Even though the tree grows slowly, it is an evergreen and can grow as high as 15 meters if not pruned. The leaves have a salmon-pink tinge when young, and turn green in adulthood.

In order for the tree to grow well, a moist, rich, slightly acidic soil is required. It is quite adaptable and grows suitably even on different kinds of soils, as long as they are well taken care of.

LemonLemon tree with fresh fruit

Lemon is a species of a short evergreen tree, native to South Asia, and primarily north eastern regions of India. The tree’s spherical or ellipse-shaped yellow fruit is used in many cuisines and recipes in the world.

Its sour juice has both culinary and cleaning uses. The zest can also be used when cooking or baking. Lemon juice contains 5% to 6% citric acid, which gives it its flavor. This flavor is what makes lemon an important addition to beverages and foods such as mint lemonades and lemon meringue pies.

LimeGreen lime tree

A lime is a citrus fruit typically round and green in color. The size is about 3–6 centimeters in diameter. There are several species that are referred to as lime and belong to the same family, including the Key lime (Citrus aurantifolia), the Persian lime, kaffir lime, and the desert lime.

These fruit are similar to lemons in their abundance of vitamin C, and so they are often added to food to accentuate the flavors. Grown all year round, limes have various genetic origins and do not come from one monophyletic cluster.

GuavaGuava tree

In many tropical and subtropical regions, the guava is a commonly cultivated tropical fruit. The guava tree is a small, and native to Mexico, Central America, the Caribbean and northern South America.

Several related species may also be termed guavas, but they usually belong to other genera. India was the biggest cultivator of these fruit trees with 41% of the world total in 2014.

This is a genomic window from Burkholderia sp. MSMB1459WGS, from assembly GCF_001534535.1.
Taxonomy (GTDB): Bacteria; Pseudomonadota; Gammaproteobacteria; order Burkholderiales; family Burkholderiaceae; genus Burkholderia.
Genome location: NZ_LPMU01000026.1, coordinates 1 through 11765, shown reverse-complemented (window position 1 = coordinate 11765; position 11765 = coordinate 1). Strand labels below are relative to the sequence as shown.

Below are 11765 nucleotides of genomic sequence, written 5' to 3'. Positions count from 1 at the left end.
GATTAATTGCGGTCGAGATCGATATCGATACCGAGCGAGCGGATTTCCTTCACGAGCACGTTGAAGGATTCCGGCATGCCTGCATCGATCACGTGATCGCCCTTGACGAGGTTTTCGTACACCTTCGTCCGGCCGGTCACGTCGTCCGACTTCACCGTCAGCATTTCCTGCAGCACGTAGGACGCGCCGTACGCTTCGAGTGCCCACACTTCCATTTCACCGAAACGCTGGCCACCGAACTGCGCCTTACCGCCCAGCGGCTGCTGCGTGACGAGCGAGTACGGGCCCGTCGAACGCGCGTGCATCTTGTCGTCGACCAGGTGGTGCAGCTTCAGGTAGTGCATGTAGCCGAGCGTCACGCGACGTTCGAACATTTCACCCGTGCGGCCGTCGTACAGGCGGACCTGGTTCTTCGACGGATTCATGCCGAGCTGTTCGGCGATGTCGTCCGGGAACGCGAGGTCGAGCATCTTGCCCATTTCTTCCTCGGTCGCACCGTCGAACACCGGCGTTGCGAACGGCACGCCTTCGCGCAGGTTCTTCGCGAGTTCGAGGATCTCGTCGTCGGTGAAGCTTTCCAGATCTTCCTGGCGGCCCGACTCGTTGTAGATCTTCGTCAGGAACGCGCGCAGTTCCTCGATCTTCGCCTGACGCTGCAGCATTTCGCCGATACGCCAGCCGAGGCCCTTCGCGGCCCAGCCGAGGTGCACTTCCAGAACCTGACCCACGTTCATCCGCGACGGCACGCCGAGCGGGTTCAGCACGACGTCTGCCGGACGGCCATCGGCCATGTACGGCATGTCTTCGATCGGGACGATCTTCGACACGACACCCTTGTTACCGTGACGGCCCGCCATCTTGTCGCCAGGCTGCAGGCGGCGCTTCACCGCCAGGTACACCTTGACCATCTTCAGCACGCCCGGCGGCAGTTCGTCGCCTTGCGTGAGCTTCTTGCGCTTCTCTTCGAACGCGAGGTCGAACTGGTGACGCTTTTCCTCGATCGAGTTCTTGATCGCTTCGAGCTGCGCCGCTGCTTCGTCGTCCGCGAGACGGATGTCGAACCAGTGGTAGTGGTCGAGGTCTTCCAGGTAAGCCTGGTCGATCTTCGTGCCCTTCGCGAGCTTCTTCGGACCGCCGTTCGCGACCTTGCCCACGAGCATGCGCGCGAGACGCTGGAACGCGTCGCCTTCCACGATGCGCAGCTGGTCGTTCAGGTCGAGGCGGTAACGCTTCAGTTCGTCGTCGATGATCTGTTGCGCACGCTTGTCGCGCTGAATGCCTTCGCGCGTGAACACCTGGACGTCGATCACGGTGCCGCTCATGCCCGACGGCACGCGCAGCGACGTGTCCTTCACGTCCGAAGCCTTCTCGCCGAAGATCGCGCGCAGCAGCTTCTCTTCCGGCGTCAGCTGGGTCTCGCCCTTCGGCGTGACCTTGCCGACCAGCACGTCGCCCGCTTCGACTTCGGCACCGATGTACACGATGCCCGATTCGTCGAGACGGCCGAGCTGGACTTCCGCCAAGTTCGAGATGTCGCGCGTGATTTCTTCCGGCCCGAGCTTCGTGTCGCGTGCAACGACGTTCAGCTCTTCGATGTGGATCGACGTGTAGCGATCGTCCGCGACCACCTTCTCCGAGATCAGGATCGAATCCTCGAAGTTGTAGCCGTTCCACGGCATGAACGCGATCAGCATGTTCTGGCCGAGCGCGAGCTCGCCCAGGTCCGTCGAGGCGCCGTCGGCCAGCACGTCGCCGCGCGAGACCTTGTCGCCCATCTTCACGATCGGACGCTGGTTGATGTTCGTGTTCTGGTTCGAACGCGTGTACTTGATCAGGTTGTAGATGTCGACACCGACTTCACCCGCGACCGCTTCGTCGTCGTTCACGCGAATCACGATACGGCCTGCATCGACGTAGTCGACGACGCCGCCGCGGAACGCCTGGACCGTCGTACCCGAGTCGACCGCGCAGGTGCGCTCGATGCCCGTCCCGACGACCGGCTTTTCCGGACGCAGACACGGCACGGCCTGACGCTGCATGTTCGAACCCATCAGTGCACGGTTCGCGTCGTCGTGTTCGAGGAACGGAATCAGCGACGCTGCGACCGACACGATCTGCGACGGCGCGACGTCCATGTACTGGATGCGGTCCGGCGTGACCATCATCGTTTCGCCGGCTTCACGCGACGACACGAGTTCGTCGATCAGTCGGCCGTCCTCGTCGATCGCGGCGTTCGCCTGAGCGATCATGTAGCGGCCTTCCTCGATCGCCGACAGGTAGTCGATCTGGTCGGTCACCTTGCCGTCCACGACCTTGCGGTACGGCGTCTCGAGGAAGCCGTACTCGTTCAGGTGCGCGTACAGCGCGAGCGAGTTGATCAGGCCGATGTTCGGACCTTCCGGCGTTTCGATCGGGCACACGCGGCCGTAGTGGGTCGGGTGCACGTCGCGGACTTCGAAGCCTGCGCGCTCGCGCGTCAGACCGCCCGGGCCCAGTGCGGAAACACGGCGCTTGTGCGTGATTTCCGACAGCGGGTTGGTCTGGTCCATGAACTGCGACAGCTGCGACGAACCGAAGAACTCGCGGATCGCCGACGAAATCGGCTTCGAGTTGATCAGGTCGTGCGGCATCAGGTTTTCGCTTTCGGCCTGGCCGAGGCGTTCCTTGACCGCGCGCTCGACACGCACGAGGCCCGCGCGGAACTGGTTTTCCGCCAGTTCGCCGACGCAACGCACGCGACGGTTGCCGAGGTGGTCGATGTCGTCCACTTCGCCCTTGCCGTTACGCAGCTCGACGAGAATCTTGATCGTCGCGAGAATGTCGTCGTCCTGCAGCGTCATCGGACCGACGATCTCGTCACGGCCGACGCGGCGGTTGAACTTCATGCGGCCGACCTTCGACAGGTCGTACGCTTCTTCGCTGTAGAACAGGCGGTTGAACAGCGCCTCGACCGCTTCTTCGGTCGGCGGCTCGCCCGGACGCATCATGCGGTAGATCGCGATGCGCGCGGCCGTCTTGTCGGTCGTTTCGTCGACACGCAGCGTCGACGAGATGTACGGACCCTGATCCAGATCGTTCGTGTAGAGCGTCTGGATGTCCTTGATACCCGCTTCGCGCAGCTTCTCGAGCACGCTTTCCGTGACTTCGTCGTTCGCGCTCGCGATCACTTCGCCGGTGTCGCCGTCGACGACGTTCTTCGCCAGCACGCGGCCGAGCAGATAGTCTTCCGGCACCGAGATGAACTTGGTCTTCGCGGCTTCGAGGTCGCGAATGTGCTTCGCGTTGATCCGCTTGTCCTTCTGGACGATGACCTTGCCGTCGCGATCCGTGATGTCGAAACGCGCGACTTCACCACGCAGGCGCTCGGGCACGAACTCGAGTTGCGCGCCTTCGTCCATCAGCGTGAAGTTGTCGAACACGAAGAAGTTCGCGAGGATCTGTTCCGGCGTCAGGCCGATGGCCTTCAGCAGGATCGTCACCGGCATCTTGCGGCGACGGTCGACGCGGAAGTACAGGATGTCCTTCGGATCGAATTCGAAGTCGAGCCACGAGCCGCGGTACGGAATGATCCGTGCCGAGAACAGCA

Source: Hunker.com

OliveHalf green and half black olives on a tree branch

Olives, also known as Olea europaea (that stands in for “European olive”) come from a small tree in the Mediterranean Basin. The fruit is grown in many places and is now considered naturally occurring in all countries of the Mediterranean. It is also grown in Argentina, Norfolk Island, California, Bermuda, and Saudi Arabia

The olive’s fruit, also called the olive, is of major agricultural importance in the Mediterranean region as the source of olive oil; it is one of the core ingredients in Mediterranean cuisine.

Source: Olive Tree Growers

Lychee

e lychee tree

Lychee is a tropical tree that comes from the Guangdong and Fujian provinces of China. Here, its cultivation is documented for a thousand years. The main producer of lychee fruit is China, then other countries in Southeast Asia, such as India and Nepal. The evergreen lychee tree grows small fruits, the outside of which is pinkish red, with a rough texture. The outer layer is inedible, while the sugary flesh is eaten in many different countries as dessert.

The seeds of the fruit contain a particular chemical that has been known to cause hypoglycemia in malnourished Indian and Vietnamese kids, who eagerly consume it.

DurianFresh durian fruits

The exotic Durian fruit is famous for its taste and very unusual and often unbearable smell. The unusual flavor and odor of the fruit have made many people express passionate views ranging from profound approval to intense dislike and even disgust.

Durian trees are quite large (25–50 meters in height), and the leaves are evergreen, have an elliptic shape and several centimeters long. Durian trees only produce fruits and flowers once a year, although the timing differs depending on the species, particular harvesting techniques, and geography.

Jackfruitjackfruit tree